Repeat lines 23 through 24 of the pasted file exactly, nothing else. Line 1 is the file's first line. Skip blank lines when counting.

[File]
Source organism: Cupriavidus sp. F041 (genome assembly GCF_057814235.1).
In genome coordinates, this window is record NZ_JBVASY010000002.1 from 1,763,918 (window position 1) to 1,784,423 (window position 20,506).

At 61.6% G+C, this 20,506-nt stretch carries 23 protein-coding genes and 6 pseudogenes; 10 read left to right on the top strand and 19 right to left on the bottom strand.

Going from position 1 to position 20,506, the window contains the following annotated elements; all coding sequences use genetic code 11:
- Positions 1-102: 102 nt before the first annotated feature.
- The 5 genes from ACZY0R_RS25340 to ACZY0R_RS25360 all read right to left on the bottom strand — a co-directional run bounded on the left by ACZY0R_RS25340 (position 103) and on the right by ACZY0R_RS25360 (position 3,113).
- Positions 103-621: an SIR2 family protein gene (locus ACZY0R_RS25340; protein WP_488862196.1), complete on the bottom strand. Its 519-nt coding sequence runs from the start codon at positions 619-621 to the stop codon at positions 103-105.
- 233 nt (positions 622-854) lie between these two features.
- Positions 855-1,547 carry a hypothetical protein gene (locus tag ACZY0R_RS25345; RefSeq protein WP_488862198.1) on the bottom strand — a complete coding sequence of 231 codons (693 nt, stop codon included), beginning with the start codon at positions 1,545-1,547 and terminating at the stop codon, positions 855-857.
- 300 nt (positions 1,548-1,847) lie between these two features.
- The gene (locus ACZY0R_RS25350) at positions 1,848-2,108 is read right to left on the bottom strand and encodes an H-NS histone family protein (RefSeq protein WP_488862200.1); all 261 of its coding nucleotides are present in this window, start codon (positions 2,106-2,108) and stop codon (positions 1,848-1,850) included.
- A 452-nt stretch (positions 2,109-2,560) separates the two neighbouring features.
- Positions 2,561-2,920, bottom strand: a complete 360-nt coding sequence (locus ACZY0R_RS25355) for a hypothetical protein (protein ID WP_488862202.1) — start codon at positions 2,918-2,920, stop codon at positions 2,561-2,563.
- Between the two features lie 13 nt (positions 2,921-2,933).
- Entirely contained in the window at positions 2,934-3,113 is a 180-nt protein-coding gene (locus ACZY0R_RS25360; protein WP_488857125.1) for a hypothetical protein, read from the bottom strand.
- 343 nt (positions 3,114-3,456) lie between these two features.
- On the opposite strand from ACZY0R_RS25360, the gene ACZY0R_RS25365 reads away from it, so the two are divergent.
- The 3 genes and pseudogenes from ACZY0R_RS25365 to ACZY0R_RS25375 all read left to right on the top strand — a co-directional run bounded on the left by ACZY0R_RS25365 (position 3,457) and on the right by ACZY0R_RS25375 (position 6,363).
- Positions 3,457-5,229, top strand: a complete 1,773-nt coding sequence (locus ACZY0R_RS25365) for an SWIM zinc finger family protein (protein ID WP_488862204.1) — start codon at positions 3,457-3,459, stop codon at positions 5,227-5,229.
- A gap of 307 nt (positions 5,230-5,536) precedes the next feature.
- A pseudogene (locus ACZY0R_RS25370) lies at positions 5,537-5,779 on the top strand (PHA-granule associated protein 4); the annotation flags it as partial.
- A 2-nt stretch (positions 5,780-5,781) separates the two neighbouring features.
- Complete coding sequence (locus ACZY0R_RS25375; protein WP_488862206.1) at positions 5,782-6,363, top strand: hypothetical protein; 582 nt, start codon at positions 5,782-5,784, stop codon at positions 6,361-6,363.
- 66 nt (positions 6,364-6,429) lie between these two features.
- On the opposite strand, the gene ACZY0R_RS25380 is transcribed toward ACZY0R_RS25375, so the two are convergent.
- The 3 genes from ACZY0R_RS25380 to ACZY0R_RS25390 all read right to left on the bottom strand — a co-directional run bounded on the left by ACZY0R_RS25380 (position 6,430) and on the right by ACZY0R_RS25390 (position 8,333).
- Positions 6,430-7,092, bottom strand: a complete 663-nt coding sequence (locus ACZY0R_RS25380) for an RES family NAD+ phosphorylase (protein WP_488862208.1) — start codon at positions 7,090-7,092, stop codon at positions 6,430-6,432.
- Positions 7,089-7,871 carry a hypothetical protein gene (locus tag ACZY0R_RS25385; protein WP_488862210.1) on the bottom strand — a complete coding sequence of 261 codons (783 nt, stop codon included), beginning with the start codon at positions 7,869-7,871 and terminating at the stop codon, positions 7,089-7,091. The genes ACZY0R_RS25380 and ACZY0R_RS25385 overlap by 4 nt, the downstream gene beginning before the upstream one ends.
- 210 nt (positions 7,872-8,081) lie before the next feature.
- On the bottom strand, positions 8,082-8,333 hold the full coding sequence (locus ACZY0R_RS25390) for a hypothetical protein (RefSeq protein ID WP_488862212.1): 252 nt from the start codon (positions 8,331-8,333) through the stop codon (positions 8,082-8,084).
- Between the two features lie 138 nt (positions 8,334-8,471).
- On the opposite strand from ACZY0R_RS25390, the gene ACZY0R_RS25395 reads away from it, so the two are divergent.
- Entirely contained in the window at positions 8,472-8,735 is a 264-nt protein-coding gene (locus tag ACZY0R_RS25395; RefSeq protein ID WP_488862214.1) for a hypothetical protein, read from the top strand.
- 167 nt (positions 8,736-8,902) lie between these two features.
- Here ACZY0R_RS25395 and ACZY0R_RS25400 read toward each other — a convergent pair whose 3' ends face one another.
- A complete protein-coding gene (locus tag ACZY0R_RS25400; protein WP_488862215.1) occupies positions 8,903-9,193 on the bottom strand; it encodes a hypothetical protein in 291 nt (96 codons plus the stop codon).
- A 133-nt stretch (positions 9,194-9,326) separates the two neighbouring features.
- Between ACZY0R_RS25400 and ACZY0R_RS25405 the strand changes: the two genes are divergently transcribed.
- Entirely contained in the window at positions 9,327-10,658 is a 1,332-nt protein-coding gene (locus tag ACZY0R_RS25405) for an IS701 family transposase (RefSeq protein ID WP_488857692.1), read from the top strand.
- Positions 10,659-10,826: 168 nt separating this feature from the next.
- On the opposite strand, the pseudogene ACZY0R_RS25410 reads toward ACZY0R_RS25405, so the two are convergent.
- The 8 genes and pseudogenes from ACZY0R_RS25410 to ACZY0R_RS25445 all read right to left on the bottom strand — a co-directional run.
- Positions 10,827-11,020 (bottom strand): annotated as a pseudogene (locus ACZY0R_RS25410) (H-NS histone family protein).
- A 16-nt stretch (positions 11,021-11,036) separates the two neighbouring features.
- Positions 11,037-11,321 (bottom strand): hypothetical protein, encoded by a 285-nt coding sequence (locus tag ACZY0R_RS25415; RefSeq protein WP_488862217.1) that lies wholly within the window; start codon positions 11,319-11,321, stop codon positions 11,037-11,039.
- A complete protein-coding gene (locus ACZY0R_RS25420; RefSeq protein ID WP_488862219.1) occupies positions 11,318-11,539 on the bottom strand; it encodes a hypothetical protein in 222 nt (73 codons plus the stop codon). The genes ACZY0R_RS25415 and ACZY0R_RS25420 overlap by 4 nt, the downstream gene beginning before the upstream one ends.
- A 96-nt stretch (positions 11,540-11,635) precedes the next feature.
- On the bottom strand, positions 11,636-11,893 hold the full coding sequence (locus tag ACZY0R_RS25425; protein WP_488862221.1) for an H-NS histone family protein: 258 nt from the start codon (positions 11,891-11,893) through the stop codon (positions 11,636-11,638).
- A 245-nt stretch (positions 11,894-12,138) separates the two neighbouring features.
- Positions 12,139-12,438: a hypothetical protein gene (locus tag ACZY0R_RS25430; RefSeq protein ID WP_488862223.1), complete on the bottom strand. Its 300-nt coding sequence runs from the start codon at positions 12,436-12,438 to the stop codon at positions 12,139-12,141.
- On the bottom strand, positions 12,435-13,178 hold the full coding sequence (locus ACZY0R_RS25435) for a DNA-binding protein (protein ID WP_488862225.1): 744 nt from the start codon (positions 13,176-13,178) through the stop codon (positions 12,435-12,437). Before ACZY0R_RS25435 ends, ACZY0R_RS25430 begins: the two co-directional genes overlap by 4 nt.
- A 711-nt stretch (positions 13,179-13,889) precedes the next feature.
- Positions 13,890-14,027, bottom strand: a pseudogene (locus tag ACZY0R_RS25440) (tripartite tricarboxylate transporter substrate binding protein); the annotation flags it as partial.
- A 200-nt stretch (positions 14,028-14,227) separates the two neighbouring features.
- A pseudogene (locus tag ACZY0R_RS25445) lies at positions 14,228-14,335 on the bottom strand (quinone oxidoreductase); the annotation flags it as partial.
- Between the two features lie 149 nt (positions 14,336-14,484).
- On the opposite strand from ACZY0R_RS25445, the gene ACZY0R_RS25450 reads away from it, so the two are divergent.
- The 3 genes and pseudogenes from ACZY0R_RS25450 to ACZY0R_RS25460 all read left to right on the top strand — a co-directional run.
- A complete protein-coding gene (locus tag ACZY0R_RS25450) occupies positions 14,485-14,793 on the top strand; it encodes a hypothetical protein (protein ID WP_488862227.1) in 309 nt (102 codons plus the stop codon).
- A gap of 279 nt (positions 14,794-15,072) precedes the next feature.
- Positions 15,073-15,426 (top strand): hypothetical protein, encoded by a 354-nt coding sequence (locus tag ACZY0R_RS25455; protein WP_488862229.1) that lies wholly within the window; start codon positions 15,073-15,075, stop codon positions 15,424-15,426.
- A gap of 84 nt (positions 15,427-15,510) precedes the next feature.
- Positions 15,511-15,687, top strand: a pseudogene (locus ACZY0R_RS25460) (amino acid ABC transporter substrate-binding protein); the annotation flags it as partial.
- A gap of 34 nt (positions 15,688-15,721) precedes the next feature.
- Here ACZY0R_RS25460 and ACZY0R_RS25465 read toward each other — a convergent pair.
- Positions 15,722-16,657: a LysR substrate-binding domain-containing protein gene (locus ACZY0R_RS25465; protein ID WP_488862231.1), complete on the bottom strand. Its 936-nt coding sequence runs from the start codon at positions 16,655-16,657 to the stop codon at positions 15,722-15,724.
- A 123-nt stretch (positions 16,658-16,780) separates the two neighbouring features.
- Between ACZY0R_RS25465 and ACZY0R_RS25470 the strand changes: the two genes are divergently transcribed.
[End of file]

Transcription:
- Complete coding sequence (locus ACZY0R_RS25375; protein WP_488862206.1) at positions 5,782-6,363, top strand: hypothetical protein; 582 nt, start codon at positions 5,782-5,784, stop codon at positions 6,361-6,363.
- 66 nt (positions 6,364-6,429) lie between these two features.